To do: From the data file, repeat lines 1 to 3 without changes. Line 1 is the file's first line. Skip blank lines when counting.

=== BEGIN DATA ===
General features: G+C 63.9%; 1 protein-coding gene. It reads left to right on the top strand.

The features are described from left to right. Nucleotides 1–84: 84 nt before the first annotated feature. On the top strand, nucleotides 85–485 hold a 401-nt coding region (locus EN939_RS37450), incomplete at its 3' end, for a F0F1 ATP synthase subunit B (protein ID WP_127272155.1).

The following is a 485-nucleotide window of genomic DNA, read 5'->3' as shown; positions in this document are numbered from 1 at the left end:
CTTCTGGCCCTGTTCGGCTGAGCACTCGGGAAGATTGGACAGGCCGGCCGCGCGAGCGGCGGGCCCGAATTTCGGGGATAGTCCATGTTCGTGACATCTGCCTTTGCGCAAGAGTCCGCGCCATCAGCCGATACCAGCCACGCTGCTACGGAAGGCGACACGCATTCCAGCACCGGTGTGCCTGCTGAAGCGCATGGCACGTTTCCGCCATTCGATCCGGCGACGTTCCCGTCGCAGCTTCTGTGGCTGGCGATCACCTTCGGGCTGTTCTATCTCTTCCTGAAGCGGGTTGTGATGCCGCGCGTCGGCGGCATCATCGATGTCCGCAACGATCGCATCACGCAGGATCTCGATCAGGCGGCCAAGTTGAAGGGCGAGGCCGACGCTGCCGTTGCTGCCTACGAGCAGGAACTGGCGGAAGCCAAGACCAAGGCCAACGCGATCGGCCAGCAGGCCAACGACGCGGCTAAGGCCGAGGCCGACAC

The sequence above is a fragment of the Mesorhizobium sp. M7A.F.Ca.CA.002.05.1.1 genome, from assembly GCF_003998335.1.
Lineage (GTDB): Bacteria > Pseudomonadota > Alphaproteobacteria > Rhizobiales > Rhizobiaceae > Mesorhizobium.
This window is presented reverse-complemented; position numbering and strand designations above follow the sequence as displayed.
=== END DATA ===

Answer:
General features: G+C 63.9%; 1 protein-coding gene. It reads left to right on the top strand.

The features are described from left to right. Nucleotides 1–84: 84 nt before the first annotated feature. On the top strand, nucleotides 85–485 hold a 401-nt coding region (locus EN939_RS37450), incomplete at its 3' end, for a F0F1 ATP synthase subunit B (protein ID WP_127272155.1).

The following is a 485-nucleotide window of genomic DNA, read 5'->3' as shown; positions in this document are numbered from 1 at the left end: